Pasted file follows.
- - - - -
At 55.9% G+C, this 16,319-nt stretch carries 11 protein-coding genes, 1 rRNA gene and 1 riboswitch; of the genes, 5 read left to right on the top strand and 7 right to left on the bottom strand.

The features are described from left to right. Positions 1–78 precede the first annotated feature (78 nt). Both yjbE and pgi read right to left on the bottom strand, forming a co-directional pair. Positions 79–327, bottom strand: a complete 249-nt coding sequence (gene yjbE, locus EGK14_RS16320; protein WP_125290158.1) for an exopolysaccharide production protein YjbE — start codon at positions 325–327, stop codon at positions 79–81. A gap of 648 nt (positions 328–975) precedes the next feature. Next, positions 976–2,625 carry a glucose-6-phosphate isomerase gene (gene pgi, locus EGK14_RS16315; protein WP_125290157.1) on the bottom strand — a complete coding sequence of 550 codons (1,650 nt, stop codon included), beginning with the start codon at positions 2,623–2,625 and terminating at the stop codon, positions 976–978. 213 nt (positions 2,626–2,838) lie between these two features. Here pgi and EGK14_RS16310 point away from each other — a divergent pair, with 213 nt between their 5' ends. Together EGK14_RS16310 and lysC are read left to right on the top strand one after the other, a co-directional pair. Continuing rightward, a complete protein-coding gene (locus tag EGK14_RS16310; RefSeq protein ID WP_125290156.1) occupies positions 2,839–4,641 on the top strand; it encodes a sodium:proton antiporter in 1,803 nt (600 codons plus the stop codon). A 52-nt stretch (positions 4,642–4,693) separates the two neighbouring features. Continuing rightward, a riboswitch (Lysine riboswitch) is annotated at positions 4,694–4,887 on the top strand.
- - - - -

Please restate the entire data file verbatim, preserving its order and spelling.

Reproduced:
At 55.9% G+C, this 16,319-nt stretch carries 11 protein-coding genes, 1 rRNA gene and 1 riboswitch; of the genes, 5 read left to right on the top strand and 7 right to left on the bottom strand.

The features are described from left to right. Positions 1–78 precede the first annotated feature (78 nt). Both yjbE and pgi read right to left on the bottom strand, forming a co-directional pair. Positions 79–327, bottom strand: a complete 249-nt coding sequence (gene yjbE, locus EGK14_RS16320; protein WP_125290158.1) for an exopolysaccharide production protein YjbE — start codon at positions 325–327, stop codon at positions 79–81. A gap of 648 nt (positions 328–975) precedes the next feature. Next, positions 976–2,625 carry a glucose-6-phosphate isomerase gene (gene pgi, locus EGK14_RS16315; protein WP_125290157.1) on the bottom strand — a complete coding sequence of 550 codons (1,650 nt, stop codon included), beginning with the start codon at positions 2,623–2,625 and terminating at the stop codon, positions 976–978. 213 nt (positions 2,626–2,838) lie between these two features. Here pgi and EGK14_RS16310 point away from each other — a divergent pair, with 213 nt between their 5' ends. Together EGK14_RS16310 and lysC are read left to right on the top strand one after the other, a co-directional pair. Continuing rightward, a complete protein-coding gene (locus tag EGK14_RS16310; RefSeq protein ID WP_125290156.1) occupies positions 2,839–4,641 on the top strand; it encodes a sodium:proton antiporter in 1,803 nt (600 codons plus the stop codon). A 52-nt stretch (positions 4,642–4,693) separates the two neighbouring features. Continuing rightward, a riboswitch (Lysine riboswitch) is annotated at positions 4,694–4,887 on the top strand.